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Lockdowns Might Have Changed the Way We Use Dating Apps | #bumble | #tinder | #pof | #onlinedating | romancescams | #scams


Women looking at phone

Source: Maridav/Shutterstock

Many of us have experienced isolation due to lockdowns and various stay-at-home orders over the past year. For some people, such isolation has brought with it feelings of severe loneliness, resulting in increased rates of depression and a sense of anxiety or trepidation about participating in future social situations.

What will be the effect of isolation on the use of dating apps? For example, is it likely that people will use dating apps for different reasons because of increased rates of depression and social anxiety, and will this be different for men and women?

These questions were explored by Ariella Lenton-Brym and colleagues in their study exploring the extent to which the symptoms of depression and social anxiety influence use of dating apps (Lenton-Brym, Santiago, Fredborg, & Antony, 2021). Ultimately, their findings offer some clues as to how our use of dating apps might change post-pandemic. The researchers recruited 374 participants and assessed them on several different measures.

Measuring Mental Health and Motivation for Dating

The depression anxiety stress scale assesses depression symptoms, along with anxiety and stress. The scale measures the extent to which respondents experience feelings such as being unnecessarily scared, having nothing to look forward to, or feeling agitated.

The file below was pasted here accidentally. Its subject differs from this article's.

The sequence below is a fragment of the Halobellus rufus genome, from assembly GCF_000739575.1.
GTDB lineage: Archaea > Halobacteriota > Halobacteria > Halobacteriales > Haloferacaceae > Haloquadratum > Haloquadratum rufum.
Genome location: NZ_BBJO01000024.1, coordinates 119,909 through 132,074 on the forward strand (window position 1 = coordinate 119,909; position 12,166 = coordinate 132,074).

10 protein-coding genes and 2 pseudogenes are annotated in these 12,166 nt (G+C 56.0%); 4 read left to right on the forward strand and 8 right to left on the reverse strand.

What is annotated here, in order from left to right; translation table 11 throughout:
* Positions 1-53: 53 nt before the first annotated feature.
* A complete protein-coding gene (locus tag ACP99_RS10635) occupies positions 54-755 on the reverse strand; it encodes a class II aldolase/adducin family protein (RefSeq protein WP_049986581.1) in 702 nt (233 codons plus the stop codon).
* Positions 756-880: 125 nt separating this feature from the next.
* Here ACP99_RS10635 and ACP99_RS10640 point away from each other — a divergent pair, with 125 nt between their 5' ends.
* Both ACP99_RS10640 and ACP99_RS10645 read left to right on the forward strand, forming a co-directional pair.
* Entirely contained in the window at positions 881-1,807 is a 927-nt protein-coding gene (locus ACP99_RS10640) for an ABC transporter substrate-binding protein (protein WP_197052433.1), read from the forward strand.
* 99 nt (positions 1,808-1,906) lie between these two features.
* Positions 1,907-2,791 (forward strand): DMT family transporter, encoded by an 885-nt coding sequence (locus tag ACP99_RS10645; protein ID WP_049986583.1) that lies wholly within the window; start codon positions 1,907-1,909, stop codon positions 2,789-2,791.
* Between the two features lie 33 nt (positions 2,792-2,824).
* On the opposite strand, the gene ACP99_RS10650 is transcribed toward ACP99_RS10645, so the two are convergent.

The social phobia inventory measures anxiety across various social situations, for example, going to social events such as parties, giving a speech, or just talking to strangers. Respondents are asked to report how much they have been troubled by or have been made anxious about these situations over the previous week.

The modified online dating inventory evaluates online dating site use using questions such as “How far would you travel to meet someone you had met online?” and “how many relationships have you had through using online dating?”

The Tinder motivations scale measures the extent to which people use Tinder for:

  • Love: To find a romantic relationship or to contact a potential romantic partner.
  • Casual Sex: To find someone to have sex with or to have a one-night stand.
  • Ease of Communication: Making it easier to open up online, or feeling that online connections understand a person better.
  • Validation and Self-Worth: To improve self-esteem, feel better about oneself or to feel more attractive.
  • Thrill of Excitement: Because it is exciting.
  • Trendiness: It is new, or everyone uses Tinder.

Differences Between Men and Women

Tinder use

Previous research on Tinder by Sumter, Vandenbosch and Ligtenberg (2017) found that overall, the motivation to use this app to find love outweighed the motivation to use it for casual sex. Despite this, many people did report that Tinder led to casual sex, with more men than women citing this as a reason for using it. Furthermore, men cited ease of communication as a reason for using Tinder more than women. However, no gender differences were found for reporting using Tinder for validation or self-worth.

The thrill of excitement as a reason for using Tinder, may be related to a tendency toward riskier offline behaviors such as one-night stands, and men were found more likely to report this as a reason for using Tinder compared with women.

Depression and anxiety